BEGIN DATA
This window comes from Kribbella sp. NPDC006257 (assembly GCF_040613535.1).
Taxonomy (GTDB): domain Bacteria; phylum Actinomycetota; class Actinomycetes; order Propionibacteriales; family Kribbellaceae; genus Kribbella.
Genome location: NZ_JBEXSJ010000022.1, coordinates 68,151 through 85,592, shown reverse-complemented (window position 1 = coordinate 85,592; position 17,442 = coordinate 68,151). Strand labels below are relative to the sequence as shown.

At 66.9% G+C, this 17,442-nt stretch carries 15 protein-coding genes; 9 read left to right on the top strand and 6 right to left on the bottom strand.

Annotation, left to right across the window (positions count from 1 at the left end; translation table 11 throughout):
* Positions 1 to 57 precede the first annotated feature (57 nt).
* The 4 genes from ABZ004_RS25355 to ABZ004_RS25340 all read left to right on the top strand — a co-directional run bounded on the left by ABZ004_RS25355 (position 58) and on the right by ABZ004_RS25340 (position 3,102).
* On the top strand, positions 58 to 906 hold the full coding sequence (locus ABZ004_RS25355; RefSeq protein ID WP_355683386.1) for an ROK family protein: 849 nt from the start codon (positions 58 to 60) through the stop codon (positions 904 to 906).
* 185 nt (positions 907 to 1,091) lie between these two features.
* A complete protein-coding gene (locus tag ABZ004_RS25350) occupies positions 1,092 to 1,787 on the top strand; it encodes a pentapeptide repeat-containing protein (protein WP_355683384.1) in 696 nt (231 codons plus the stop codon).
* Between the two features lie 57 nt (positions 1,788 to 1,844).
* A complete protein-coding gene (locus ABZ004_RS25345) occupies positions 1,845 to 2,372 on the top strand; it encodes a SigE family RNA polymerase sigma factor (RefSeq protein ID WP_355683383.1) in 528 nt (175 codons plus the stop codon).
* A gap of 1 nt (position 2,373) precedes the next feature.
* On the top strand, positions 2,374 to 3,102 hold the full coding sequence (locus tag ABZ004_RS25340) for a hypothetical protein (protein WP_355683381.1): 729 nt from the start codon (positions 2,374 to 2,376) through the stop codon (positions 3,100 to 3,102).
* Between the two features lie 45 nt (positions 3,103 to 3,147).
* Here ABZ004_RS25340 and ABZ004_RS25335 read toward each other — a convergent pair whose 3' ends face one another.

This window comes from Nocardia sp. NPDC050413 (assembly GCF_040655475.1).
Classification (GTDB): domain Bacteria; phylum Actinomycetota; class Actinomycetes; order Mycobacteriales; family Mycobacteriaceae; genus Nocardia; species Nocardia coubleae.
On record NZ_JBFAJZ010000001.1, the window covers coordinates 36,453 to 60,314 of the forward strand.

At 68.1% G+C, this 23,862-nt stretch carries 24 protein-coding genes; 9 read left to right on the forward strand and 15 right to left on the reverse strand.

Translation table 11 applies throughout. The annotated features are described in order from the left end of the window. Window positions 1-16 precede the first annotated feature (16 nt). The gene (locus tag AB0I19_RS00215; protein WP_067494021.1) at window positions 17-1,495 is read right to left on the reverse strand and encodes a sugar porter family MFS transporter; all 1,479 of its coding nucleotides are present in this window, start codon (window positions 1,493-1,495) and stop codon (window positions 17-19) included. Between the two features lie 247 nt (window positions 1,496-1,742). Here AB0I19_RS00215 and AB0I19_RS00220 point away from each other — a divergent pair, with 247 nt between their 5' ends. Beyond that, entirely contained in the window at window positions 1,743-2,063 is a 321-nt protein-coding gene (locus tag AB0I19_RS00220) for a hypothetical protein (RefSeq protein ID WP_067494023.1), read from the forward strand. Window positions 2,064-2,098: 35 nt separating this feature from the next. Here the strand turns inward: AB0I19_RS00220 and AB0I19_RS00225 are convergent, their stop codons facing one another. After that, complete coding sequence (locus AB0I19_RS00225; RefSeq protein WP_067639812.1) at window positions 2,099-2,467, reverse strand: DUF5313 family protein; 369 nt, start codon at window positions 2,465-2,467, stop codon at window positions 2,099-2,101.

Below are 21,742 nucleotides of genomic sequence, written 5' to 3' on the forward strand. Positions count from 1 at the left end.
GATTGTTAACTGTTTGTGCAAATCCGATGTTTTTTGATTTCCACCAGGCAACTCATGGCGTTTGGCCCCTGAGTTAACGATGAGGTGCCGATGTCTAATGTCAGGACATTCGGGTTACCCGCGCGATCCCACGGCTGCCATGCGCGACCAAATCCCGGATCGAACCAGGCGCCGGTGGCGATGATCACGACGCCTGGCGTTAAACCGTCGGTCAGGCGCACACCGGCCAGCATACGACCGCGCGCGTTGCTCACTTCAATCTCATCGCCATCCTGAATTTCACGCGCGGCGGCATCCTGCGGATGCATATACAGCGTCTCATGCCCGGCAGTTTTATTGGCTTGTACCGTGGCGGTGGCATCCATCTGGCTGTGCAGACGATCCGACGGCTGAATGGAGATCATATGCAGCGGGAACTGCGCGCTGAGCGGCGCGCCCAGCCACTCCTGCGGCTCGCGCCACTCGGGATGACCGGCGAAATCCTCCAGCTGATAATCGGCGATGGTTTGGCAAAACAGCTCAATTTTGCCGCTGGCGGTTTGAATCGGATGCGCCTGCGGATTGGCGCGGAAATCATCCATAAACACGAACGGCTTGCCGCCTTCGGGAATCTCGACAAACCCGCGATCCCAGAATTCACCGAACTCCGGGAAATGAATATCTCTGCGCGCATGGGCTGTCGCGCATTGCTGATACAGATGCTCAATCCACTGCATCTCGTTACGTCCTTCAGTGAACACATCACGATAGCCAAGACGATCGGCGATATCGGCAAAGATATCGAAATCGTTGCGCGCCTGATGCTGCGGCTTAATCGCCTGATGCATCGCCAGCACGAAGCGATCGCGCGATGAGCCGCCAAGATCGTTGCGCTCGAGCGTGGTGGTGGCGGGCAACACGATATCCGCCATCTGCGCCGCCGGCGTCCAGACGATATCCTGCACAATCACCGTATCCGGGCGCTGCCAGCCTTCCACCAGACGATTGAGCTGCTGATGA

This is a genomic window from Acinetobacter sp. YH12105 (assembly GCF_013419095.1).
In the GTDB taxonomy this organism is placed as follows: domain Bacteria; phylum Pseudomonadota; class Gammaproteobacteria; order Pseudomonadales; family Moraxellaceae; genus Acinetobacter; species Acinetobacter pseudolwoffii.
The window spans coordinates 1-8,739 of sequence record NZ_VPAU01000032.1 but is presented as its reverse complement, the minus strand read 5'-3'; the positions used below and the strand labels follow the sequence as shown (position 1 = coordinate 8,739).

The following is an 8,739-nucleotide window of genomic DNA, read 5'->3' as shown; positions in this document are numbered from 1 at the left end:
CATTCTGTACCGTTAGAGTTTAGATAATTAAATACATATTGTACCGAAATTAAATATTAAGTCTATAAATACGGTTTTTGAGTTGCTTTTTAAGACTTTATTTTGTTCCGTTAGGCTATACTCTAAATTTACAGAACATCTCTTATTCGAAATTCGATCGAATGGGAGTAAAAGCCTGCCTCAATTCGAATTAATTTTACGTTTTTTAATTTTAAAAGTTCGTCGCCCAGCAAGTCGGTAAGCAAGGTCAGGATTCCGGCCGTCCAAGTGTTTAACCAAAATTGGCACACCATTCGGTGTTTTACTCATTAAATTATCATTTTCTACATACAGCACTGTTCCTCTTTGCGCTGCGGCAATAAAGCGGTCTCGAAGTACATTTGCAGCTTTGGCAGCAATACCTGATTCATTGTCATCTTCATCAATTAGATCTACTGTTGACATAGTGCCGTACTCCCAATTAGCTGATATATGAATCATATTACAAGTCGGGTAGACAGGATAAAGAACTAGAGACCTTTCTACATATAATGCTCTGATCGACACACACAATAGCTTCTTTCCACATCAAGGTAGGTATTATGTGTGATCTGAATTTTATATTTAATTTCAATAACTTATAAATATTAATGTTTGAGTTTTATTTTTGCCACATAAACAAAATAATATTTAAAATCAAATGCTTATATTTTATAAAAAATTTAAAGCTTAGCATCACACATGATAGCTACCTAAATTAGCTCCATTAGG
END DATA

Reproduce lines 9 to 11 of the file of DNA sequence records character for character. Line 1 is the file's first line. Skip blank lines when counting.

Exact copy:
* 185 nt (positions 907 to 1,091) lie between these two features.
* A complete protein-coding gene (locus tag ABZ004_RS25350) occupies positions 1,092 to 1,787 on the top strand; it encodes a pentapeptide repeat-containing protein (protein WP_355683384.1) in 696 nt (231 codons plus the stop codon).
* Between the two features lie 57 nt (positions 1,788 to 1,844).